5+1 Sentences On The Walking Dead s3e2 Sick

Posted on by TheLastPsychiatrist and tagged . Bookmark the permalink.

pop quiz: were you more worried about Hershel dying or Lori getting bit by Hershel?

Here’s your five sentence introduction to psychoanalysis in the age of atheism: “Wherefore if thy hand or thy foot offend thee, cut them off, and cast them from thee: it is better for thee to enter into life halt or maimed, rather than having two hands or two feet to be cast into everlasting fire.”  Funny how it’s the old (ex-) Christian father who is “saved” by a literal reading of the Bible.

Meanwhile, back with the Left Behind, Rick has to decide if pre-emptively killing a couple of convicts is morally justified to protect his own group, and his wife, the voice of sanity and reason, the hypercritical back seat driver of his life, tells him, “[kill them all] with a clear conscience,” which is translated to, “don’t ask me, I’m just a girl.”

That’s the standard line of maternal superego, as distinct from the now defunct paternal superego, and its main job is to make you feel guilty for failing to be happy, and if you can’t understand the analogy imagine the convicts were women and she told him, “[bend them over a sink] with a clear conscience, you deserve it, you’re you.”

Everybody knows that morality is a function of society and if there’s no society, anything goes, but you may want to be careful that there’s not another society waiting around the corner, in this world or the next, which will judge your utilitarianism by different standards.


And yet still they do not call them zombies.


Related posts:

  1. 5+1 Sentences On The Walking Dead “Judge, Jury, Executioner” s2e11
  2. 5+1 Sentences On The Walking Dead s3e1 Seed
  3. 5+1 Sentences On The Walking Dead: “Triggerfinger” s2e9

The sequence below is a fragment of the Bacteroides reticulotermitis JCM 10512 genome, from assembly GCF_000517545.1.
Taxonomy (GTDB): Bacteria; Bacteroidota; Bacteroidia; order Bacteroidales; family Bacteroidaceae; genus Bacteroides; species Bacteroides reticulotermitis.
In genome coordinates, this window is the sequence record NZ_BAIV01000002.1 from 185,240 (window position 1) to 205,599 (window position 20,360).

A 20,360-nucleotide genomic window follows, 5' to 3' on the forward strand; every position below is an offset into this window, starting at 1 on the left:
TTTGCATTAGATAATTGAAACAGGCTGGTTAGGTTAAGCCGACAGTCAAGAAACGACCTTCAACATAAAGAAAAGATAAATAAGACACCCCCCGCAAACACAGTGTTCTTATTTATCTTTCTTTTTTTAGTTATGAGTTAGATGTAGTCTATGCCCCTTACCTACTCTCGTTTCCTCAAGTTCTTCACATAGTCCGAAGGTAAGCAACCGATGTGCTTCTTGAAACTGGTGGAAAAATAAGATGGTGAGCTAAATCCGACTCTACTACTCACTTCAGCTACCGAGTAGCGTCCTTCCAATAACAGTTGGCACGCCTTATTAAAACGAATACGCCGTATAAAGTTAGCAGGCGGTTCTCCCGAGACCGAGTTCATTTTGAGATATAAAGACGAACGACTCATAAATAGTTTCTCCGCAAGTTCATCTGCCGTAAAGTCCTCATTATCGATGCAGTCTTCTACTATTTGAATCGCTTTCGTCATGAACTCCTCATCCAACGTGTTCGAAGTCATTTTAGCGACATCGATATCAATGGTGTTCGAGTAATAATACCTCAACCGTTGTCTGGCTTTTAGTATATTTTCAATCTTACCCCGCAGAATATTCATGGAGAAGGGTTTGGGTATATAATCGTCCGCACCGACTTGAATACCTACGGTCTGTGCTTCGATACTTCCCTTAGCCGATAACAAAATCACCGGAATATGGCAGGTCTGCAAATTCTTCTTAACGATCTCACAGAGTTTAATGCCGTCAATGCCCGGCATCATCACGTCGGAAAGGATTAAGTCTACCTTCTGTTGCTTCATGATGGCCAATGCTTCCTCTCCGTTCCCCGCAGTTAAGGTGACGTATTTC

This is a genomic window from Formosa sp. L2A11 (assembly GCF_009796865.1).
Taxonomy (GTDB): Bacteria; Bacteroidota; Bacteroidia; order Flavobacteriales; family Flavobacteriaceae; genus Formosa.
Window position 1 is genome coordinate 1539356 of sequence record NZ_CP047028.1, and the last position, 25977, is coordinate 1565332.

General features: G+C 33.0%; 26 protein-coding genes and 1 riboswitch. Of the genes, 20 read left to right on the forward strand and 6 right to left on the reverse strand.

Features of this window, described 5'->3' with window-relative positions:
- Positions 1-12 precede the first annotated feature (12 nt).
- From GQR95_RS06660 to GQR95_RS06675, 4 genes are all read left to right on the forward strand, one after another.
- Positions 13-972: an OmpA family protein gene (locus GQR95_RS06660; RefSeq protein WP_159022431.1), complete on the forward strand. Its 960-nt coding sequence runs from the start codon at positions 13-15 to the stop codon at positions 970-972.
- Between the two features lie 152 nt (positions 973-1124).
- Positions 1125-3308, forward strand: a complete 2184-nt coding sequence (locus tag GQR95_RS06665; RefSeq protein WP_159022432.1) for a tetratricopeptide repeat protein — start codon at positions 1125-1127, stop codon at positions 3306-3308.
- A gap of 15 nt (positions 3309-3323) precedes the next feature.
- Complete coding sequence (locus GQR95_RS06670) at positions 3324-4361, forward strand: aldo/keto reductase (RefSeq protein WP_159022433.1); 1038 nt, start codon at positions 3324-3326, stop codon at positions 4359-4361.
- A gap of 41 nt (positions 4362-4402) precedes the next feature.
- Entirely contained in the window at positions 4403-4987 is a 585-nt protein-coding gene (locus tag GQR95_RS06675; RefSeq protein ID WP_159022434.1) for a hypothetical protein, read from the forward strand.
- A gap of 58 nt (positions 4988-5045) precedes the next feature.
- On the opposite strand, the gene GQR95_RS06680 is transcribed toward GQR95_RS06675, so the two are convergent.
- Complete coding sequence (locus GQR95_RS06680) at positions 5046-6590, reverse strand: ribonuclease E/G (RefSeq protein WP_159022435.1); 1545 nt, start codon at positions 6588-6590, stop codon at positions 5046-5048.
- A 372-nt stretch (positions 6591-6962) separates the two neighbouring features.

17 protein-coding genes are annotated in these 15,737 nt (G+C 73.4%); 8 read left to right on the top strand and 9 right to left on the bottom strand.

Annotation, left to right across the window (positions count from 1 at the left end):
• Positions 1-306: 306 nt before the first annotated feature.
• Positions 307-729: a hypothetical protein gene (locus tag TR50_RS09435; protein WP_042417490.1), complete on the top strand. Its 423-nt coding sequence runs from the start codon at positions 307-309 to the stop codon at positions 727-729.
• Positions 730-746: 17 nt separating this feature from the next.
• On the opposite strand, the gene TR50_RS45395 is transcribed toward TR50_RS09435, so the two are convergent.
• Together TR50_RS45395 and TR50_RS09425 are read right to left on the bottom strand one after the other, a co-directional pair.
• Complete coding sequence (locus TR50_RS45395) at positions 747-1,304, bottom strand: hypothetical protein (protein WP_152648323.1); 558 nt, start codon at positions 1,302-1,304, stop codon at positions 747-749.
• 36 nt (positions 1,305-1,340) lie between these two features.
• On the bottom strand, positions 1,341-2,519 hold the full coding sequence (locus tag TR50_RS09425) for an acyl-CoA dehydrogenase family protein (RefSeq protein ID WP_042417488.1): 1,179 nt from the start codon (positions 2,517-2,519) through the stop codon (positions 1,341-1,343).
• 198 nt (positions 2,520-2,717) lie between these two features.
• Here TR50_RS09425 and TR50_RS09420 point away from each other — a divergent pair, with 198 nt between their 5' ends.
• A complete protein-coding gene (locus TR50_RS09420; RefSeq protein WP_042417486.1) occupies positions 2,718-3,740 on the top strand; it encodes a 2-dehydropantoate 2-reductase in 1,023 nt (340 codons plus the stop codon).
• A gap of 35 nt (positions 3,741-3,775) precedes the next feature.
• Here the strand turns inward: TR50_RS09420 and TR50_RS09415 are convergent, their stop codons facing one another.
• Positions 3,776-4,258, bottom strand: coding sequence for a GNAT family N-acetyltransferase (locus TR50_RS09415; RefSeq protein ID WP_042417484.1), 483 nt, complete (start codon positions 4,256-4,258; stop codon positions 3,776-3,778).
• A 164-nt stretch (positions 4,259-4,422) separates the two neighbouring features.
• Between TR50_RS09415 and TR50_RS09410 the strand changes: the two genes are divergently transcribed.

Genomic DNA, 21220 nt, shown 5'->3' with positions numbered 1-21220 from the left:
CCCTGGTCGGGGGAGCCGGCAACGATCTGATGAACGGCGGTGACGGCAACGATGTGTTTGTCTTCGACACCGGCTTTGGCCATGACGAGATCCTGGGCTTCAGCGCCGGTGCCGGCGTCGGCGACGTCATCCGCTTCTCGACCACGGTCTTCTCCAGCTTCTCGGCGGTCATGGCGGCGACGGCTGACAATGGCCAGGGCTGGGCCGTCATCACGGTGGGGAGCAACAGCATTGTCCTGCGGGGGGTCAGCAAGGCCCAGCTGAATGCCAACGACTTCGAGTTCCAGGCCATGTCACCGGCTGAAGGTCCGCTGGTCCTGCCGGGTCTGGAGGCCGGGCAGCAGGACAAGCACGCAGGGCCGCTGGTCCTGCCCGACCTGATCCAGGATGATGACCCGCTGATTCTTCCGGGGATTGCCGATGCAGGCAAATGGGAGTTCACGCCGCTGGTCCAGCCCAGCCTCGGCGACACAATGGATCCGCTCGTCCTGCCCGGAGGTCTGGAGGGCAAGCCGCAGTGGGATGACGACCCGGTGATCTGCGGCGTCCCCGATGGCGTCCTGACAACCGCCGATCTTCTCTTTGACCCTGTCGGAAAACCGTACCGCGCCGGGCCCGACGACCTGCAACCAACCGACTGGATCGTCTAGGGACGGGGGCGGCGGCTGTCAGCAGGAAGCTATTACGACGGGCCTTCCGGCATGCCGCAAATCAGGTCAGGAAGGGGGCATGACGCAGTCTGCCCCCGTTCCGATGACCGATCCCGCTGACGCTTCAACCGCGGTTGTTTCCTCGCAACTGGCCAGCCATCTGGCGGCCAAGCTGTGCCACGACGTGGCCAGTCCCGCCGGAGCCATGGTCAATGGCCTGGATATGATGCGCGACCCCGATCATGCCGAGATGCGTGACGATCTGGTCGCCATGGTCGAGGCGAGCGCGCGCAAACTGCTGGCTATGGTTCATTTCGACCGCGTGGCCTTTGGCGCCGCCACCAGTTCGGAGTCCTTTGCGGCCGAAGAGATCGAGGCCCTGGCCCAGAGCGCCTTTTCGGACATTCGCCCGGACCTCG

4. 5+1 Sentences On The Walking Dead “18 Miles Out” s2e10
  5. 5+1 Sentences On The Walking Dead “Beside The Dying Fire” s2e13

4 Responses to 5+1 Sentences On The Walking Dead s3e2 Sick

  1. notmygoodies says:

    *fart noise*

  2. JohnJ says:

    Are you basically saying that the “maternal” superego is useless, or even worse than useless? You’re essentially talking about the voice that rationalizes for us when we want to do something but know it’s wrong.

    I can appreciate that. I know all the other commenters here are geniuses, but I like having someone who can explain some of the more interesting points of art for me.

    • Guy Fox says:

      Genius reporting for duty, sir.
      The ‘maternal superego’ is the one that will love you no matter what. The upshot is that you can resist killing yourself when you forget the milk or drink too much, but also that you’re plunged into cognitive dissonance whenever you’re unhappy ’cause the feedback says you’re perfect and beautiful just the way you are. The paternal version makes you feel like a jerk for not studying/working harder, but it also lets you take credit (and responsibility) for your successes (and failures), allowing you to feel satisfied (and guilty) in the first place.
      You can probably think of them in terms of countervailing pushes and pulls without ascribing pure virtue/sin to either (unless you’ve read too much Carl Schmitt, really like a world of good Guys and bad Guys, and don’t have a problem swallowing the fascism involved).

      • JohnJ says:

        So we’re essentially talking about the mechanism that reassures us after we’ve done something wrong, but which also has the unfortunate tendency to kick in when we’re thinking about what to do in the future. If I had done X by mistake, it reassures me that I’m not a bad person. But when I’m thinking about whether or not to do X, it also reassures me that whichever choice I choose, it still will not make me a bad person.

        Now that’s interesting.